After a prolonged, 14-year break from making new music, Alabama are back with a brand-new album, Southern Drawl, which was released on Sept. 18.

Randy OwenTeddy Gentry and Jeff Cook are following up 2001′s When It All Goes South with a 13-track record that includes, among other tunes, their latest single, “Wasn’t Through Lovin’ You Yet,” and a song featuring Alison Krauss. The project is now available on Amazon and iTunes.

The three band members recently sat down with The Boot to discuss their latest project, their 40-year career, and how they really get along after all these years.

It's been 14 years since your last studio album, When It All Goes South, was released. What made now the right time to release a new record?

Owen: Well, because the feeling was right; I guess that’s a simple way to put it. The deal with BMG was right. We had artistic control. The management was right. We had people who we felt like would stick with us. We wanted someone that, if we went through all this effort, they’d promote it. That was important to us: If we’re going to do this, are they actually going to go through the effort of promoting it? It’s important to us that the label is out working on the record.

The moon, the stars, aligned just right to make it all something that we wanted to do, and we were thrilled and excited about the new music. I can still listen to it.

How would you describe Southern Drawl?

Gentry: You’ve got love. You’ve got laughter. You’ve got funk. You’ve got southern. You’ve got reality. You’ve got spiritual.

As far as “Southern Drawl” the song, It's a southern, get-down, funky song that some of our heroes like [the] Marshall Tucker [Band] and Lynyrd Skynyrd might have done -- but we put the Alabama feel to it. We’ve teased the audience with the song; we haven’t played the whole song live yet, but the response has been amazing. We’re excited about the songs and to get out and play them live.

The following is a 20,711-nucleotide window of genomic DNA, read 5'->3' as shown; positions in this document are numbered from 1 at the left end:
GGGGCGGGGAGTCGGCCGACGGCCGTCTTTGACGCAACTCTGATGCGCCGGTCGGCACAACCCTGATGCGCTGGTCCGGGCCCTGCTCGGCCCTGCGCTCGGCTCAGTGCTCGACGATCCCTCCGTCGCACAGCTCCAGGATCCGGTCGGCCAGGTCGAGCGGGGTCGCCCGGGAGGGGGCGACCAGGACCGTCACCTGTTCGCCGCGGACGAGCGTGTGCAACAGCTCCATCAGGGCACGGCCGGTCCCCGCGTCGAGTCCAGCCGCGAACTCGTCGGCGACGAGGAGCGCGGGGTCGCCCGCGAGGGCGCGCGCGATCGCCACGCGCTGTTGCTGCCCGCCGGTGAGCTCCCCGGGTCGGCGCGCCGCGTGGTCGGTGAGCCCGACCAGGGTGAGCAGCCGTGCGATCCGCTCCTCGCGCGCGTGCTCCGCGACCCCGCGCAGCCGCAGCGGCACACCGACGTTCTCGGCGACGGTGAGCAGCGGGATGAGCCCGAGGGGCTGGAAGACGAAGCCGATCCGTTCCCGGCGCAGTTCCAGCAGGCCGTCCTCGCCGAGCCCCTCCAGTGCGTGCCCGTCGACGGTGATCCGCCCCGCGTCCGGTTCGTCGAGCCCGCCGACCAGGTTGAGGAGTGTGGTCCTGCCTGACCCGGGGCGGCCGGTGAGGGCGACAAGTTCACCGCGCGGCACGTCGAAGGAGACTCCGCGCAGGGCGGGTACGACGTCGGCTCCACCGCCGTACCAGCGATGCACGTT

Owen: What I love to do is not listen to it for four or five days and then just crank it up and listen to the whole thing. Some of the vocals that Teddy came up with are amazing, and Jeff did a great job. The studio geniuses that we work with, they took our ideas and enabled us to do some stuff that we physically couldn’t do. We could hear [it] in our heads but couldn’t do [it], but they could do [it].

It turned into a really special project. Our hope and our dreams are that it pleases the fans and that, through their support, we get to do it again.

Did you have trouble narrowing down songs for the album?

Owen: We wanted a bouquet of music. We didn’t want two songs in the same direction or the same sound. That was one of the things that bothered me about disco: It all sounded alike.

The songs on this album still have the classic "Alabama sound," even though some of the styles have changed.

Gentry: There’s only one way we know to make a record, and that’s to start with great songs and try to make a great record out of it. It’s as simple as that -- no major direction change or trying to do something outside of what we do. Get a good lead vocal and then put harmony on a great song is about as much as we can do.

How has the format of country music changed since your freshman album, Wild Country, was released in 1976?

Gentry: It changes. It constantly changes. It has to change. It changed when we came along.

We don’t think about it now, but we were as far outside of Nashville [as an act could be]. Nashville wasn’t ready for us when we came along. We came in the back door -- we actually came in through Texas; our label was in Texas. Even after RCA signed us, they had no idea what to do with us. We had no idea what we were going to do.

You have to have new blood come in. It may not be the way we would do it, but it’s the way the business is. It’s great. Every time I see someone being successful and selling lots of records, I say, "Yeah! Grow more country music!"

After all of these years together, how do the three of you get along?

Gentry: I think that’s one thing, we don’t have any trouble. We know where each other stands. Not that you [always] agree with each other. The harder the times were on us, I think, the closer we got together over the years.

There’s nobody I respect any more than these two guys right here, because I know what it takes on a daily basis. At times, we’ve been put into positions where you’re worked to death and then asked to do more. I think, at those times, it’s easy to get angry, ill, edgy, but through it all, I wouldn’t change anything about these guys.

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